Using the “No hands up” Rule and Maintaining Productive Beliefs about Teaching and Learning Mathematics.
The “No hands up” rule is a great one to consider establishing right at the beginning of a new school year. Without such a rule in place many students will not engage since they are confident they can stop thinking since the teacher will only call on those with raised hands. Students who have their hand up may also stop thinking as they already have their answer prepared. A “No hands up” rule encourages everyone to keep thinking as students know that anyone may be called upon to respond. Banning the “raise your hand if you know the answer” mentality allows for more students to share their thinking and to remain engaged during whole class discussions. Instead of facing a forest of waving hands to call on try this: When it is time for whole class discussions and you have posed a question to think about, first require students to talk about their ideas in pairs or teams. Walk around and listen to their conversations. Select and order specific students or teams whose thinking you want shared when discussion begins. Ask them as they are working in teams if they are willing to share. In this way you can ensure that each and every student has air time and feels that his/her thinking is valued in the math classroom. This strategy allows you to assign status to students who typically do not participate in class discussions.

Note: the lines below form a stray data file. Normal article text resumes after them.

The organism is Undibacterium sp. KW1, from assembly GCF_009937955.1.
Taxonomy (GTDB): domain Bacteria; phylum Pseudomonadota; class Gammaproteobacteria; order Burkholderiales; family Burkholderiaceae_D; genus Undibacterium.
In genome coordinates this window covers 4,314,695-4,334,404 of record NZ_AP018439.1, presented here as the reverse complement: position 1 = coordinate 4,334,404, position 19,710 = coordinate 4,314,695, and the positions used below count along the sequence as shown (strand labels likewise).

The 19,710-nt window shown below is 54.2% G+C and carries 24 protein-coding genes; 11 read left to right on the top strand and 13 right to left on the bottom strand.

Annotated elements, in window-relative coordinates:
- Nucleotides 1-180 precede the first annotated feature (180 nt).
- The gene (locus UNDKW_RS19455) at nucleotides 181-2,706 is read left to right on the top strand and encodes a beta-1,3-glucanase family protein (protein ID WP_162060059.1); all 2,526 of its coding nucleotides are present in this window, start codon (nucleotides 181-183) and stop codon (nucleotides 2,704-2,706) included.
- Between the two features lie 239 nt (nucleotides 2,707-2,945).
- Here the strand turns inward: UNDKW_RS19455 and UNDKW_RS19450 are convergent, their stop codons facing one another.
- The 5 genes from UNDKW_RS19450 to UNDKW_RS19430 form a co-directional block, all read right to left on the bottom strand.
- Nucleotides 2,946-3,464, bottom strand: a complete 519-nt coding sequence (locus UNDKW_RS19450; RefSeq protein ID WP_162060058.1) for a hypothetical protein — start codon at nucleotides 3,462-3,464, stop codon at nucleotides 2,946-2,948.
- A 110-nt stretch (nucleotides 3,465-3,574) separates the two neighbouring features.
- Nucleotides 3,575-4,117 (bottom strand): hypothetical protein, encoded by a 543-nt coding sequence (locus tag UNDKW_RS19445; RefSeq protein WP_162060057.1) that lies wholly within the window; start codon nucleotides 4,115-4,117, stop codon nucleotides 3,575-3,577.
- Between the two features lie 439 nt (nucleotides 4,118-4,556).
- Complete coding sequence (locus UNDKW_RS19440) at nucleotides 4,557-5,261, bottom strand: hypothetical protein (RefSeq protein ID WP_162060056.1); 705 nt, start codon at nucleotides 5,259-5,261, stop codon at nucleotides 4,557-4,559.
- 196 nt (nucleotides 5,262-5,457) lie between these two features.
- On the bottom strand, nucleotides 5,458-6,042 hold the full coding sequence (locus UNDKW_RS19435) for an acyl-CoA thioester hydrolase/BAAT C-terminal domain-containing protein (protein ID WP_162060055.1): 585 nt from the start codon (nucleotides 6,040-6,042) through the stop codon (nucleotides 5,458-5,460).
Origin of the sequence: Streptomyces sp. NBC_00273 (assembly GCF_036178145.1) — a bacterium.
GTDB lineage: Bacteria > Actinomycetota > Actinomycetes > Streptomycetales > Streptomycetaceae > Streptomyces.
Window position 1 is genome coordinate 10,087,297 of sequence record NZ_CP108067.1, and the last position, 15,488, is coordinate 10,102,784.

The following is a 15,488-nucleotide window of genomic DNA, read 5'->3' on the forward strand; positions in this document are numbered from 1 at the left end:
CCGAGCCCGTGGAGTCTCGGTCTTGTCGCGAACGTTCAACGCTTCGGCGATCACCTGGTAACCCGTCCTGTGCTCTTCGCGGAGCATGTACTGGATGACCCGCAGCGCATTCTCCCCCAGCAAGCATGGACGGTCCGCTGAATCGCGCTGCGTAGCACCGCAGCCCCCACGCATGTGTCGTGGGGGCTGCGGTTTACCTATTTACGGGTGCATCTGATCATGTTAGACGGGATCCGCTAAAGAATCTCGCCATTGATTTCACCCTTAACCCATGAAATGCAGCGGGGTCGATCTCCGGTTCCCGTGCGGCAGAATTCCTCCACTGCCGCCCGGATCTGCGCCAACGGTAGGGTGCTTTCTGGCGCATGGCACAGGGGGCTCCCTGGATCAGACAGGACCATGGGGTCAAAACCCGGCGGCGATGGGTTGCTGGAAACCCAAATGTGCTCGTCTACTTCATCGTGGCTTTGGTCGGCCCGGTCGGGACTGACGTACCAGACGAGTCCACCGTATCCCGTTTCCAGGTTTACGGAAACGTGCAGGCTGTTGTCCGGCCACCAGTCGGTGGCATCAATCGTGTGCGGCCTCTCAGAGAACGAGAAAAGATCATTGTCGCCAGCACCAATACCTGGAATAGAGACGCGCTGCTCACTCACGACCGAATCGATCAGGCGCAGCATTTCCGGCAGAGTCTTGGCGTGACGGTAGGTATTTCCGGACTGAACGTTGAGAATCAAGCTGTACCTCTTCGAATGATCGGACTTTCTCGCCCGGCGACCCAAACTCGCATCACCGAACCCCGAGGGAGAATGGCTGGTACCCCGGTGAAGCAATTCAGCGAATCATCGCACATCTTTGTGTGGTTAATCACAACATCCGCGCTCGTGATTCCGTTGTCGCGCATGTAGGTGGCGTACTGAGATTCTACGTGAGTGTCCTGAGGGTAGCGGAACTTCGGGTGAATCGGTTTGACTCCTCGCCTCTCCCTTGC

And finally today - here is a reminder of a productive belief about teaching and learning mathematics from the book Principles to Actions (NCTM 2014).
“The role of the teacher is to engage students in tasks that promote reasoning and problem solving and facilitate discourse that moves students toward shared understanding of mathematics.”
The “No hands up” rule will help ensure that understanding is truly shared.